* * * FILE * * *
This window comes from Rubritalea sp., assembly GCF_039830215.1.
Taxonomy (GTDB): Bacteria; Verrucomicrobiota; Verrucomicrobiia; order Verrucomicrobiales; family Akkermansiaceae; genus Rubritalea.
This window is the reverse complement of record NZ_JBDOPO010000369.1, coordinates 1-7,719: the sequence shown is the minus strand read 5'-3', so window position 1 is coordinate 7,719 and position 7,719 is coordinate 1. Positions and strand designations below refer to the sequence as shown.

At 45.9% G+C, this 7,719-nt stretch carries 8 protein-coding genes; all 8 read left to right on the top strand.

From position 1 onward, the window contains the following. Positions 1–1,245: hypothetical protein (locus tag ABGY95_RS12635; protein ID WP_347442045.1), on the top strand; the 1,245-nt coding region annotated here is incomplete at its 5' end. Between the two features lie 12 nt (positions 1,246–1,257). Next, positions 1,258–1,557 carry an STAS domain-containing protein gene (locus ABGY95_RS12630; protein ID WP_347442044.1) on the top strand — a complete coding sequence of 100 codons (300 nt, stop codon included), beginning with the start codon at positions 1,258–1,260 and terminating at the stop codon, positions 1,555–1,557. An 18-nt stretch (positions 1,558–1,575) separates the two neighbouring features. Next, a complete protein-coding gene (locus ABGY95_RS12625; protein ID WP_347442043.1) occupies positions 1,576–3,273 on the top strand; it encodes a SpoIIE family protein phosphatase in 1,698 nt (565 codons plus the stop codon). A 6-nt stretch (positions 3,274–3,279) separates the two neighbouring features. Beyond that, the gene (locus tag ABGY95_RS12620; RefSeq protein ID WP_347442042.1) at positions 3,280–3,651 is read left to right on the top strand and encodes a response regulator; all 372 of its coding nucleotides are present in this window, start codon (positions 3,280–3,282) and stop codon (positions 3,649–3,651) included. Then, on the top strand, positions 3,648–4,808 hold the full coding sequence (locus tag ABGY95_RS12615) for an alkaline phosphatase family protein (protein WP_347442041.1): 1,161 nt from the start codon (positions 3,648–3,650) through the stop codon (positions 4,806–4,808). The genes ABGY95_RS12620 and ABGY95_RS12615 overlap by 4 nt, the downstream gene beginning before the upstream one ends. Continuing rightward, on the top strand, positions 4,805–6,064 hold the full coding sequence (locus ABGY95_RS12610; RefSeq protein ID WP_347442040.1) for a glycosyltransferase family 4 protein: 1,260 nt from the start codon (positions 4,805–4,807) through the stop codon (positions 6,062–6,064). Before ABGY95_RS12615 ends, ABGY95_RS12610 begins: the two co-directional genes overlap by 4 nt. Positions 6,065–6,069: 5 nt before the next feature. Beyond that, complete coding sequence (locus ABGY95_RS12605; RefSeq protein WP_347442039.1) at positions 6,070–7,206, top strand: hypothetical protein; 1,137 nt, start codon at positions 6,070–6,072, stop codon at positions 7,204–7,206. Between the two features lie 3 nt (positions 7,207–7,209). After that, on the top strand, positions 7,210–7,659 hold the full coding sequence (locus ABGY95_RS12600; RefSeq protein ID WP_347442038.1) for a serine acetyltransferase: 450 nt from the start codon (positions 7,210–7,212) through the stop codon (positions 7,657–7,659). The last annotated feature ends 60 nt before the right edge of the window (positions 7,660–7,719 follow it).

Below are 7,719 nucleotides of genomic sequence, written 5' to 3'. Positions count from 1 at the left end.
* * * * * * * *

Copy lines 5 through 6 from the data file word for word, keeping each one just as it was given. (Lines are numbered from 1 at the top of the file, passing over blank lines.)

From position 1 onward, the window contains the following. Positions 1–1,245: hypothetical protein (locus tag ABGY95_RS12635; protein ID WP_347442045.1), on the top strand; the 1,245-nt coding region annotated here is incomplete at its 5' end. Between the two features lie 12 nt (positions 1,246–1,257). Next, positions 1,258–1,557 carry an STAS domain-containing protein gene (locus ABGY95_RS12630; protein ID WP_347442044.1) on the top strand — a complete coding sequence of 100 codons (300 nt, stop codon included), beginning with the start codon at positions 1,258–1,260 and terminating at the stop codon, positions 1,555–1,557. An 18-nt stretch (positions 1,558–1,575) separates the two neighbouring features. Next, a complete protein-coding gene (locus ABGY95_RS12625; protein ID WP_347442043.1) occupies positions 1,576–3,273 on the top strand; it encodes a SpoIIE family protein phosphatase in 1,698 nt (565 codons plus the stop codon). A 6-nt stretch (positions 3,274–3,279) separates the two neighbouring features. Beyond that, the gene (locus tag ABGY95_RS12620; RefSeq protein ID WP_347442042.1) at positions 3,280–3,651 is read left to right on the top strand and encodes a response regulator; all 372 of its coding nucleotides are present in this window, start codon (positions 3,280–3,282) and stop codon (positions 3,649–3,651) included. Then, on the top strand, positions 3,648–4,808 hold the full coding sequence (locus tag ABGY95_RS12615) for an alkaline phosphatase family protein (protein WP_347442041.1): 1,161 nt from the start codon (positions 3,648–3,650) through the stop codon (positions 4,806–4,808). The genes ABGY95_RS12620 and ABGY95_RS12615 overlap by 4 nt, the downstream gene beginning before the upstream one ends. Continuing rightward, on the top strand, positions 4,805–6,064 hold the full coding sequence (locus ABGY95_RS12610; RefSeq protein ID WP_347442040.1) for a glycosyltransferase family 4 protein: 1,260 nt from the start codon (positions 4,805–4,807) through the stop codon (positions 6,062–6,064). Before ABGY95_RS12615 ends, ABGY95_RS12610 begins: the two co-directional genes overlap by 4 nt. Positions 6,065–6,069: 5 nt before the next feature. Beyond that, complete coding sequence (locus ABGY95_RS12605; RefSeq protein WP_347442039.1) at positions 6,070–7,206, top strand: hypothetical protein; 1,137 nt, start codon at positions 6,070–6,072, stop codon at positions 7,204–7,206. Between the two features lie 3 nt (positions 7,207–7,209). After that, on the top strand, positions 7,210–7,659 hold the full coding sequence (locus ABGY95_RS12600; RefSeq protein ID WP_347442038.1) for a serine acetyltransferase: 450 nt from the start codon (positions 7,210–7,212) through the stop codon (positions 7,657–7,659). The last annotated feature ends 60 nt before the right edge of the window (positions 7,660–7,719 follow it).

Below are 7,719 nucleotides of genomic sequence, written 5' to 3'. Positions count from 1 at the left end.